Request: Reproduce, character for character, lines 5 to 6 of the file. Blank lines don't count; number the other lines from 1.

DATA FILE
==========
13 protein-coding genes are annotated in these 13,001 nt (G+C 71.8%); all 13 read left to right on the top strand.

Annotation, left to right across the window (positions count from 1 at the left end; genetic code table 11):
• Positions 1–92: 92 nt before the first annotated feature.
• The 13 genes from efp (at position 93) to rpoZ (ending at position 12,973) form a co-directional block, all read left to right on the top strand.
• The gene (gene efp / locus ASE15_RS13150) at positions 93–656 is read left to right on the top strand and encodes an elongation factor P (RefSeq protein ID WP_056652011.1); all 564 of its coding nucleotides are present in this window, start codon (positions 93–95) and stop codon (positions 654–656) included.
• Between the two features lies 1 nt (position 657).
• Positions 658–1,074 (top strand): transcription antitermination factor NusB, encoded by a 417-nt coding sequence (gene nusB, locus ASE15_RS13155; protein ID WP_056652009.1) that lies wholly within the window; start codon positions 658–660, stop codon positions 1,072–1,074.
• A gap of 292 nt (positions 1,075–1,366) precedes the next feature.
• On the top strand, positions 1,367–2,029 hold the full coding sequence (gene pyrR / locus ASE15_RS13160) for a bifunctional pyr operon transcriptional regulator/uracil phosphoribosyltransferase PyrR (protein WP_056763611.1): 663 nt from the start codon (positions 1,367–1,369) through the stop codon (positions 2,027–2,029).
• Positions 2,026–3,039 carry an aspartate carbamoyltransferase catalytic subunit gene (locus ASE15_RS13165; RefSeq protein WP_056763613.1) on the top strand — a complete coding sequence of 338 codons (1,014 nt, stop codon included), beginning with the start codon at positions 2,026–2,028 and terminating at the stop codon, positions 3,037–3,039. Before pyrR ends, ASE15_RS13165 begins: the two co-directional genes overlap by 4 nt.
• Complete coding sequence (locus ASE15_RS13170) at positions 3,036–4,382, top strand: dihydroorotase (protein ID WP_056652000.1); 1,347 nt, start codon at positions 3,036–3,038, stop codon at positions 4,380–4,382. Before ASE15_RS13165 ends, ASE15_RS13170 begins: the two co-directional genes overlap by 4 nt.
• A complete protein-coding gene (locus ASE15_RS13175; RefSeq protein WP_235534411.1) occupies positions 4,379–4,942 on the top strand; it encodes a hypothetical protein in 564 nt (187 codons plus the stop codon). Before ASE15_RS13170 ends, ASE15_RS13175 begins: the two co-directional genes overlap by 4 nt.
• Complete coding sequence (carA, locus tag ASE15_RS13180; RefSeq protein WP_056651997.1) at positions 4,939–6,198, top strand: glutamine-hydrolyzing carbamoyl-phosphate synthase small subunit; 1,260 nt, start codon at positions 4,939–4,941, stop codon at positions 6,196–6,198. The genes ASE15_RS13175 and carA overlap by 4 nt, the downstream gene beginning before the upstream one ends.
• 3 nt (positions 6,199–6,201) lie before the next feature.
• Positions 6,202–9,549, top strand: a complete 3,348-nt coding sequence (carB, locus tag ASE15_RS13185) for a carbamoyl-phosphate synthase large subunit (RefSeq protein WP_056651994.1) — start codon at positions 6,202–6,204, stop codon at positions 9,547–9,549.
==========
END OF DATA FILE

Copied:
• The gene (gene efp / locus ASE15_RS13150) at positions 93–656 is read left to right on the top strand and encodes an elongation factor P (RefSeq protein ID WP_056652011.1); all 564 of its coding nucleotides are present in this window, start codon (positions 93–95) and stop codon (positions 654–656) included.
• Between the two features lies 1 nt (position 657).